Wednesday, April 20, 2005

A few miscellaneous things, or the Gypsy Librarian wanders in cyberspace

I have had some time to do some reading, and I spent some time exploring blogs by other librarians. I have bookmarked a few, and as soon as I figure out how to make better use of RSS and such, I may be in business, as they say. In the meantime, a few things I have been finding here and there. My thanks to the more experienced librarians blogging out there for giving me some things to read and learn and reflect upon.

  • had an interesting link to an 1935 Library School exam. And I thought I had it tough. It is interesting to see how some things have changed, and how some things stayed the same. Anyhow, for those out there who may be interested, the exam is at
  • I thought I could get away without commenting on any way about Michael Gorman's piece on bloggers, "Revenge of the Blog People." It was published in the February 15th, 2005 edition of Library Journal (in case the link I used does not work). In essence, he writes that bloggers are non-intellectual people who do not read anything other than blogs. To say I was offended is to put it mildly. A simple search on the web revealed that he clearly offended a lot of other librarians, bloggers and otherwise. I don't want to say much more because I think many out there have expressed my feelings of dismay and concern that the President-Elect of the ALA uses his position to slam on bloggers. The article displays a serious ignorance of what bloggers do and what they can accomplish. True, there are some bloggers out there with poor standards or quality of writing, but there are also some very brilliant writers and thinkers out there who use blogging. To lump them all in one category is simply a gross example of overgeneralization. Some of his defenders say it was satire, but in this case, he missed his mark.
  • There is also another string out in the blogosphere with the old debate of technology versus traditional library services, i.e. books. It is prompted in large part by the blog post Primitivist or Luddite and Librarian. While he makes some good points about not letting technology drive everything we do, he also seems to be a bit extreme in his back to basics argument. I am a believer that the truth must be somewhere in the middle, where we use technology to facilitate learning as well as pleasure in reading in literacy. And if you must ask, I am not all the way in the "give them what they want" approach. Buying 20 to 30 copies of the latest Harry Potter is not efficient use of library resources, no matter how it is justified. Then again, I am an academic librarian, so I worry over this less. But I do use my local public library regularly, and I would not want them to waste their resources that way. A couple of sample replies can be found in Meredith's blog and at LinuxLibrarian. I do remember having this debate in library school in various courses, including the courses on management. And at times I did get irked at those who worshipped at the temple of the Tech Goddess and her minions. But I know we can't just get rid of them. Libraries are about literacy and access to information in all its forms. By the reasoning of some advocating extreme "back to basics," we would not have access to government documents. The Federal and State governments now make hundreds of thousands of documents and resources available online, some exclusively online. Would we deprive patrons of this access to their democracy so we can just provide print materials and thus get "back to basics?" I would certainly hope not. I think what disturbs me about the luddite piece is that it was later claimed to be satire, in the line of Gorman, who was particularly inefficient in that regard (see above). So, do we need to have more books? Absolutely. We can never have enough books and other print media as well as computers and access to databases. It is a delicate balance we have to maintain in the midst of shrinking budgets and lack of community (or campus) support. Somehow in the great scheme of things, taking extreme sides on the techies vs traditionalists seems, well, small potatoes. Let them debate it. I am getting back to work at providing the best service for my academic community by any tools I have available.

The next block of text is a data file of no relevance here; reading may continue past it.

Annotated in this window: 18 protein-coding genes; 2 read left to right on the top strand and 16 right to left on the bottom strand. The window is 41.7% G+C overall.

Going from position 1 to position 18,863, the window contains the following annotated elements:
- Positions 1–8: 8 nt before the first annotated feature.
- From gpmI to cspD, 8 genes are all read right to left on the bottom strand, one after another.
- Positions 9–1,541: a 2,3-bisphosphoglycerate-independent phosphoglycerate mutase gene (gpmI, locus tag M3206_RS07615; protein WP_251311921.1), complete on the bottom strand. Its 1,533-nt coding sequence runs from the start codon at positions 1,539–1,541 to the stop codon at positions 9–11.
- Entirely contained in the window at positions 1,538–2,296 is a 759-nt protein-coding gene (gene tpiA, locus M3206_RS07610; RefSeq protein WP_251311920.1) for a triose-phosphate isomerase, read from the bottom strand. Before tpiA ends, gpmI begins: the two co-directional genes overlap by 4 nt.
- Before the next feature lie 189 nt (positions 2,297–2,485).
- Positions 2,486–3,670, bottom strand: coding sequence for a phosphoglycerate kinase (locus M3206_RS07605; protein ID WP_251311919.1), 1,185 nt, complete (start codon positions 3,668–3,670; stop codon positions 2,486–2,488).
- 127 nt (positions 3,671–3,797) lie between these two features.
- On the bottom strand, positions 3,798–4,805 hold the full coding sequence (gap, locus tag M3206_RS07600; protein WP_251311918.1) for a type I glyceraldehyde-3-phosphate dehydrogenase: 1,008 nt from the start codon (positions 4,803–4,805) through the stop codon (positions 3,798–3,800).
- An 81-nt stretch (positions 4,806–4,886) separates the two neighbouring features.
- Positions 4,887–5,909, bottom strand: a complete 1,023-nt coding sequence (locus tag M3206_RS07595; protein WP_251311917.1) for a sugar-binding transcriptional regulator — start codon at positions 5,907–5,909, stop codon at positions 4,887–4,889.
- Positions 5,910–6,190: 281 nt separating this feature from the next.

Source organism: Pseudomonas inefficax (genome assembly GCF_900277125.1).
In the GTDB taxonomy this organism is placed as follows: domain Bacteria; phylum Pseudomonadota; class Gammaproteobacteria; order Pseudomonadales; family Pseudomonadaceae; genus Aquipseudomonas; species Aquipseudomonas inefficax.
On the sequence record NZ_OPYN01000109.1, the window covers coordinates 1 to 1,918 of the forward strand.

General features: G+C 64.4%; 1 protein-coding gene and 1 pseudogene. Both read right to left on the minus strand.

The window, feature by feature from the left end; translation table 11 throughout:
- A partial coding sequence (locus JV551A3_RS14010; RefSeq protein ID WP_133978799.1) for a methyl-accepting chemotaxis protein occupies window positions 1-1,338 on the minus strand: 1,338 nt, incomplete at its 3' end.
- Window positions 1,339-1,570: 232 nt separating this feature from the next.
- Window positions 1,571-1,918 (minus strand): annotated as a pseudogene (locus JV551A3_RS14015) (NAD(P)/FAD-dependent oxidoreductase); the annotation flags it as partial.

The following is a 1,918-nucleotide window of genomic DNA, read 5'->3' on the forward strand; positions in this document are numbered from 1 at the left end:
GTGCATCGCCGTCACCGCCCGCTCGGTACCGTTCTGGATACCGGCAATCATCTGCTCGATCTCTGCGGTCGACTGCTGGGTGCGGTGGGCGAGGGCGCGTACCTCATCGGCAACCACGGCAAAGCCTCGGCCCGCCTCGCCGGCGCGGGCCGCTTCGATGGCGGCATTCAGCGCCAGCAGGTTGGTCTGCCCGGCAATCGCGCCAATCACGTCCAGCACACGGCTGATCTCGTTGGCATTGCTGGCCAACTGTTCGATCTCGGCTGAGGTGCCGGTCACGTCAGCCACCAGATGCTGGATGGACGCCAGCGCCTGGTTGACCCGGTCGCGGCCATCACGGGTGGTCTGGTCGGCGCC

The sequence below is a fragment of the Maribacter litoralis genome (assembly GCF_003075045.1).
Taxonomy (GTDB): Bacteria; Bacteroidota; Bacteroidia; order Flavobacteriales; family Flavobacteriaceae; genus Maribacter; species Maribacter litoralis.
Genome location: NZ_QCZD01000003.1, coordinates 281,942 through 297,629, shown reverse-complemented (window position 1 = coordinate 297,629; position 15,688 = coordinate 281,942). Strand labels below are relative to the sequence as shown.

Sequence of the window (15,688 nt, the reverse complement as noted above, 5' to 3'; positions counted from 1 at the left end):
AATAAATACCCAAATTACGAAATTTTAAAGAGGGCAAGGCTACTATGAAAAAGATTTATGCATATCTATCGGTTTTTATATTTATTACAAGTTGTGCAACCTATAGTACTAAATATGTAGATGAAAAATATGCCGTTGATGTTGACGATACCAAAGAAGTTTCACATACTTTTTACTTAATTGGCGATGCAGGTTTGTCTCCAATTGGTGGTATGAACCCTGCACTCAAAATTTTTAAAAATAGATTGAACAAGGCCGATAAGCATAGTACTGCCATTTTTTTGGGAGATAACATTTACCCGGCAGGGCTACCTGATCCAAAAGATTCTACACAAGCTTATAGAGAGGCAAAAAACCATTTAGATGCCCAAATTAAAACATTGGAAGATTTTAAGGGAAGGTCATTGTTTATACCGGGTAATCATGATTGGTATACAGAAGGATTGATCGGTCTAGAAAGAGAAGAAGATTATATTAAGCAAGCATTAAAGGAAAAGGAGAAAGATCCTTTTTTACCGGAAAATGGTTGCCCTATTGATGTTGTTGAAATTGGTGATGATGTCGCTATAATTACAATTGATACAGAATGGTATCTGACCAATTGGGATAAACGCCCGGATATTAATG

• also referred me to Michael McGrorty's piece about books and freedom. The passage where he writes about his time in library school is simply inspiring. I am glad I was not the only one who somehow knew he was a librarian. In my case, I suppose I did not realize it until I meandered around for a while. But in my case, there were things I needed to do as well, teaching for one, which in retrospect, helped prepare me for library school and to be a good instruction librarian(I am not saying great, there are others out there who are, more deservedly so) . I am taking the liberty to post his passage here not just to remind me of something inspirational, but for others who may be interested as well. Mr. McGrorty writes:
"I must confess that the reason I went to library school was more in the way of understanding the system and its operators than anything else. I thought they must possess some secret, something essential that I might discover and come away with. In the end, I found that it was nothing more than a set of skills set atop the same understanding of the library that I kept; half of me was a librarian all along. Sometimes I have seen it as love, other times as an obsession, but whatever it may be, the devotion to books and reading has saved me from worse fates, and the library, that temple of the book, has been my church, my rock and comfort since I was old enough to walk the stacks."
So, I thank all the wonderful writers out there who gave me some food for thought today. And I shall keep wandering.

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